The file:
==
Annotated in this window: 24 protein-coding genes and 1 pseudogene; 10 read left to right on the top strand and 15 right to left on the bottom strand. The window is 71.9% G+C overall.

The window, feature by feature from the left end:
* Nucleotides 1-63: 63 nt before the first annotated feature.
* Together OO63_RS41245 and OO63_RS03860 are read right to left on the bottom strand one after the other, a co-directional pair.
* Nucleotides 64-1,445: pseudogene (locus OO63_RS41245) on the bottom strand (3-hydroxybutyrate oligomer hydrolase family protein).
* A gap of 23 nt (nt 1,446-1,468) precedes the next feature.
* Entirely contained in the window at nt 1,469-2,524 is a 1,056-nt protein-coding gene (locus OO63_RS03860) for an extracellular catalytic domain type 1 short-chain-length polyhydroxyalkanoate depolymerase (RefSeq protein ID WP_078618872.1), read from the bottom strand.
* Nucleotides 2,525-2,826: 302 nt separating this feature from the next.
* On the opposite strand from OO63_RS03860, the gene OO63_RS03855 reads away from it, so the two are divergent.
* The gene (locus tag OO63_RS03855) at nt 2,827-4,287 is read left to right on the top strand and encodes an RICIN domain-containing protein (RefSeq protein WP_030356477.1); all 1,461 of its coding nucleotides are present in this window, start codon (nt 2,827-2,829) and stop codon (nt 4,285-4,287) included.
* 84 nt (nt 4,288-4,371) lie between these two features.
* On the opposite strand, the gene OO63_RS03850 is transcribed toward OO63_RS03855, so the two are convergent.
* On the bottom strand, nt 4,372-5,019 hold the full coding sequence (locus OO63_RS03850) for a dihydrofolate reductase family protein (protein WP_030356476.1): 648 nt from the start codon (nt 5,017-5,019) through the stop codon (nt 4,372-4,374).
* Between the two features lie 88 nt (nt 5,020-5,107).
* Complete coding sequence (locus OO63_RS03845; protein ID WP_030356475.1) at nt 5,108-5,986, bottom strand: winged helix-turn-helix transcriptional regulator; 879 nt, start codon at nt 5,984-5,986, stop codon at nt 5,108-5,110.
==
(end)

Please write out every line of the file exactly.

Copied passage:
Annotated in this window: 24 protein-coding genes and 1 pseudogene; 10 read left to right on the top strand and 15 right to left on the bottom strand. The window is 71.9% G+C overall.

The window, feature by feature from the left end:
* Nucleotides 1-63: 63 nt before the first annotated feature.
* Together OO63_RS41245 and OO63_RS03860 are read right to left on the bottom strand one after the other, a co-directional pair.
* Nucleotides 64-1,445: pseudogene (locus OO63_RS41245) on the bottom strand (3-hydroxybutyrate oligomer hydrolase family protein).
* A gap of 23 nt (nt 1,446-1,468) precedes the next feature.
* Entirely contained in the window at nt 1,469-2,524 is a 1,056-nt protein-coding gene (locus OO63_RS03860) for an extracellular catalytic domain type 1 short-chain-length polyhydroxyalkanoate depolymerase (RefSeq protein ID WP_078618872.1), read from the bottom strand.
* Nucleotides 2,525-2,826: 302 nt separating this feature from the next.
* On the opposite strand from OO63_RS03860, the gene OO63_RS03855 reads away from it, so the two are divergent.
* The gene (locus tag OO63_RS03855) at nt 2,827-4,287 is read left to right on the top strand and encodes an RICIN domain-containing protein (RefSeq protein WP_030356477.1); all 1,461 of its coding nucleotides are present in this window, start codon (nt 2,827-2,829) and stop codon (nt 4,285-4,287) included.
* 84 nt (nt 4,288-4,371) lie between these two features.
* On the opposite strand, the gene OO63_RS03850 is transcribed toward OO63_RS03855, so the two are convergent.
* On the bottom strand, nt 4,372-5,019 hold the full coding sequence (locus OO63_RS03850) for a dihydrofolate reductase family protein (protein WP_030356476.1): 648 nt from the start codon (nt 5,017-5,019) through the stop codon (nt 4,372-4,374).
* Between the two features lie 88 nt (nt 5,020-5,107).
* Complete coding sequence (locus OO63_RS03845; protein ID WP_030356475.1) at nt 5,108-5,986, bottom strand: winged helix-turn-helix transcriptional regulator; 879 nt, start codon at nt 5,984-5,986, stop codon at nt 5,108-5,110.